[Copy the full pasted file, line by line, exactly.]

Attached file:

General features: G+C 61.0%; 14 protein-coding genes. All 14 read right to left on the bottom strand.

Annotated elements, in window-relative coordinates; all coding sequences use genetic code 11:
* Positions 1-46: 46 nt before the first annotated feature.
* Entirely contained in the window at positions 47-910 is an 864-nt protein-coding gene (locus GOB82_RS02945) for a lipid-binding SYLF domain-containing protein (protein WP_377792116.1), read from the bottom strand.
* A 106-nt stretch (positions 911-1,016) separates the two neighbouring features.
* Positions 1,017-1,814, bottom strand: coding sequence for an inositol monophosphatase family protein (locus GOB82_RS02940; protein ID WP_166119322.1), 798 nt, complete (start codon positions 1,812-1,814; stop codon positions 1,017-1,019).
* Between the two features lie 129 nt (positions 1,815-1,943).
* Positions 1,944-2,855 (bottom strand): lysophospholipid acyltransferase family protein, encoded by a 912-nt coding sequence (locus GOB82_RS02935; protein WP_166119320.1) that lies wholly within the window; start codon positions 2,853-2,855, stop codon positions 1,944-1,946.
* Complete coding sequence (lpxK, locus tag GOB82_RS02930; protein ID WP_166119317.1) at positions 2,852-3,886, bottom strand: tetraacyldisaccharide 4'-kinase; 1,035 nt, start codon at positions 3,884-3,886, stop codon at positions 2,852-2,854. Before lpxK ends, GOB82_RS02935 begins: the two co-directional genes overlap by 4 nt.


General features: G+C 61.0%; 14 protein-coding genes. All 14 read right to left on the bottom strand.

Annotated elements, in window-relative coordinates; all coding sequences use genetic code 11:
* Positions 1-46: 46 nt before the first annotated feature.
* Entirely contained in the window at positions 47-910 is an 864-nt protein-coding gene (locus GOB82_RS02945) for a lipid-binding SYLF domain-containing protein (protein WP_377792116.1), read from the bottom strand.
* A 106-nt stretch (positions 911-1,016) separates the two neighbouring features.
* Positions 1,017-1,814, bottom strand: coding sequence for an inositol monophosphatase family protein (locus GOB82_RS02940; protein ID WP_166119322.1), 798 nt, complete (start codon positions 1,812-1,814; stop codon positions 1,017-1,019).
* Between the two features lie 129 nt (positions 1,815-1,943).
* Positions 1,944-2,855 (bottom strand): lysophospholipid acyltransferase family protein, encoded by a 912-nt coding sequence (locus GOB82_RS02935; protein WP_166119320.1) that lies wholly within the window; start codon positions 2,853-2,855, stop codon positions 1,944-1,946.
* Complete coding sequence (lpxK, locus tag GOB82_RS02930; protein ID WP_166119317.1) at positions 2,852-3,886, bottom strand: tetraacyldisaccharide 4'-kinase; 1,035 nt, start codon at positions 3,884-3,886, stop codon at positions 2,852-2,854. Before lpxK ends, GOB82_RS02935 begins: the two co-directional genes overlap by 4 nt.